I looked backward and forward for Nate for about 15 minutes to no avail, and saw 40 others doing the same, trying to locate their friends.  We stood at the start line for a good 30 minutes listening to announcement, National anthem, Elite runner intros, the mayor, celebrities, more announcements, Peter ChaCha giving the race course description as he does in every NYRR race.  If you find a way to get lost on the NYC marathon course, you have big problems.  At least it was semi-warm in the tightly packed group.  As a side note, runners can be gross.  I’ve been a runner my whole life, so maybe I’ve become caloused to it.  I was also warned/advised that the start takes a long time once you leave the corral so hang on to your empty gatorade bottle and use it as a personal port-a-potty, OK fine, fair enough.  But one forgetful gentleman apparently forgot his gatorade bottle and proceeded to just squat amongst the thousands and urinate while waited to start.  Thankfully I was off to the side, I felt bad for those downhill from him who got a surprise creek.

My goal going in was 3:10 (Boston qualifier) but since it was my 1st marathon and I had no idea how I would feel, I was open to faster or slower, I knew both were possible.

dad with sign

My Dad at Mile 22

Finally it was go time…the gun went off and adreneline surged through my body.  Keep in mind that we are starting at the base of the Verazano Bridge, which is the biggest hill of the course, and the biggest down hill.  http://www.nycmarathon.org/documents/elevation.pdf   I decided to keep my warm-up top on, just for the first bit since it was so cold and the bridge was really windy.  We started out and everyone was going so slow, I was weaving in and out, got to the top of the bridge, crested it and started the decent, passed the 1 mile mark in 6:45…not good, but I felt great.  Now we are on the downhill so I can’t slow down.  I come off the bridge, now the crowd starts to appear, first a few people, then more, right off the bottom of the bridge is 2 miles, 13 flat!, that was a 6:30 on the downhill, oops.  OK, I really have to slow down, I come through 3 with a 6:50, better, but that’s 3 hour pace.  So, I’m thinking, OK, maybe I can get 3 hours.

Verrazano Empties into Brooklyn

Verrazano Empties into Brooklyn

I was so pumped running through Brooklyn, I knew Alex (my girlfriend, now fiance) and my Dad would be cheering soon, and of course I wanted to look good for them, I came throught 10k in 41:46 (6:44 pace), I hadn’t slowed down at all. I was still on sub 3hr pace, I really had to ease it back. I did, whether I wanted to or not, by the half way point I was at 1:32, overall 7 min pace average, but I was now running 7:30/mile and it wasn’t going to get better…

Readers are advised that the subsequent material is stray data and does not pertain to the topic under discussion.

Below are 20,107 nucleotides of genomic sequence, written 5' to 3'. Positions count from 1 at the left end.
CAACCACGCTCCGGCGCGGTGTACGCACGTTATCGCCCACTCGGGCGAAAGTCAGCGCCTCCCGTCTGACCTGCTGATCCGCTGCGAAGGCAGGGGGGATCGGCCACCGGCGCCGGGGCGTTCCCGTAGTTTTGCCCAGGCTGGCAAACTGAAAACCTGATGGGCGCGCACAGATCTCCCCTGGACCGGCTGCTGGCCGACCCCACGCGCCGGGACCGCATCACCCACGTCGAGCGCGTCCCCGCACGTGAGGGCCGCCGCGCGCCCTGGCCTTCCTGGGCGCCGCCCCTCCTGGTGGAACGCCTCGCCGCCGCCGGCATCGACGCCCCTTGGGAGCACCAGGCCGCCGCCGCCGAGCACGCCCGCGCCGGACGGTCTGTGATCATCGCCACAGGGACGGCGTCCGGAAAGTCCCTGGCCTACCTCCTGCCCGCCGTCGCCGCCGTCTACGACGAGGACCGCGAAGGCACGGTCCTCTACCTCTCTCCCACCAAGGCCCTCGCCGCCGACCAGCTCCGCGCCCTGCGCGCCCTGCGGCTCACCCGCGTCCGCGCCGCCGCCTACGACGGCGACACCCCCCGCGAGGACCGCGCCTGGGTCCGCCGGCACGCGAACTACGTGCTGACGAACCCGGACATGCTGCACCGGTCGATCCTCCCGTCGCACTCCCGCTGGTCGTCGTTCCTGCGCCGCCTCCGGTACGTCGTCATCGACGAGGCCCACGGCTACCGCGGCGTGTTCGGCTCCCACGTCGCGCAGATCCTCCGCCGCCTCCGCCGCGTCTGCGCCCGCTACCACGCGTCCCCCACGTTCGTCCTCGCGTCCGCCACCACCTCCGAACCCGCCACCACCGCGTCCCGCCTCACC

Mile 7

Mile 7

I was mentally relieved to reach the 1/2 marathon, the sun was out, and I felt pretty good still.  We meandered through Queens and finally arrived at the Queensbridge, the connection to bring us to 1st Ave.  The bridge was long and quiet since there were no spectators.  From the base of the bridge to the end is roughly 1 mile.

Now coming off the bridge, I’d heard from many people it was like a “rock star” welcoming.  I was not impressed.  Maybe because I was expecting a roar.  There were a lot of people cheering but it wasn’t anything different than Brooklyn 4th Ave.  I’m a good downhill runner, but sometimes I go too fast, coming down the bridge and into Manhattan was an example of this.

Wow.  I clocked a 6:34 mile and I didn’t really realize it until I analyzed my splits.  I forgot to hit my lap button various times during the marathon.  Not because I was “in the zone”,  more like in a daze.

I was now eagerly looking for my Dad and Alex they were around mile 18.  Before I got there I had to stop and stretch.  Quad, Hamstrings, Calves, groin.  Everything was starting to give the indications of cramping.  And my upper back was on fire, it hurt to turn my head.

I saw my family and gave them a wave.  The next time I would see them is at mile 23, they would walk directly West to Central Park.  I had signed myself up for email race updates as I crossed 5k, 10k, 15k, etc and my Dad had my Blackberry so they could follow my pace.  Needless to say, they expected me at mile 23 much sooner then I actually showed up.

So, after seeing them at 18mi and heading toward the Bronx, the crowd thinned dramatically, it was hard to stay focused.  My splits were getting slower and slower

I was able to stop and stretch and hold off the cramps. I could feel the pre-cramp twinges, so I would shorten my stride, adjust my gait, anything I could do. I was drinking gatorade at every station, consuming Powergel every 30 min. but to no avail. My lack of training and going out too fast was blatantly apparent. I also don’t think I was consuming enough sodium.   Adding the trouble was the cold windy air. I was forced to stop and stretch once per mile from here on in. Even when I had some energy and tried to push, the imminent cramping suggested otherwise. So, I struggled, and struggled, and struggled, eventually being held to 9+ minute miles for the last 6, I was able to dig down and manage an 8:30 for the last mile. 3:25:22 was the final time, 7:49 average, nothing to be ashamed of, especially for my 1st.

Mile 23--Struggling

Mile 23--Struggling

People on 5th Ave and in Central Park really encouraged me, even though, “Go Chad” was the last thing I wanted shouted at me as pain shot through my legs with every short stride.  I still can’t believe how long the last 3 miles felt.  Never did I think I would quit and not make it to the finish.  I didn’t have any guess to what I could run, but I knew I would finish.  And finishing felt good, for 1 second, then walking hurt more than when I was running.

After the finish, probably my biggest complaint about the NY marathon was the “death march” after the finish line.  We had to walk (crawl) approximately 1 mile to retrieve our baggage from the numbered UPS truck.  I guess in the long run it was good to “cool down” after, but it was the last thing I wanted to do.

Are We There Yet!?

Are We There Yet!?

Debut Marathon In the Books 3:25

Debut Marathon In the Books 3:25

My beginning stress fracture hurt during the race but I forgot about it once the cramps started.  I took 5 weeks off from running and started back with very light jogging.  Although due to lack of activity I had ballooned up to 208 lbs by Christmas time.  Now it was time to re-focus and get back into shape for my 2nd marathon the next year…I was hooked.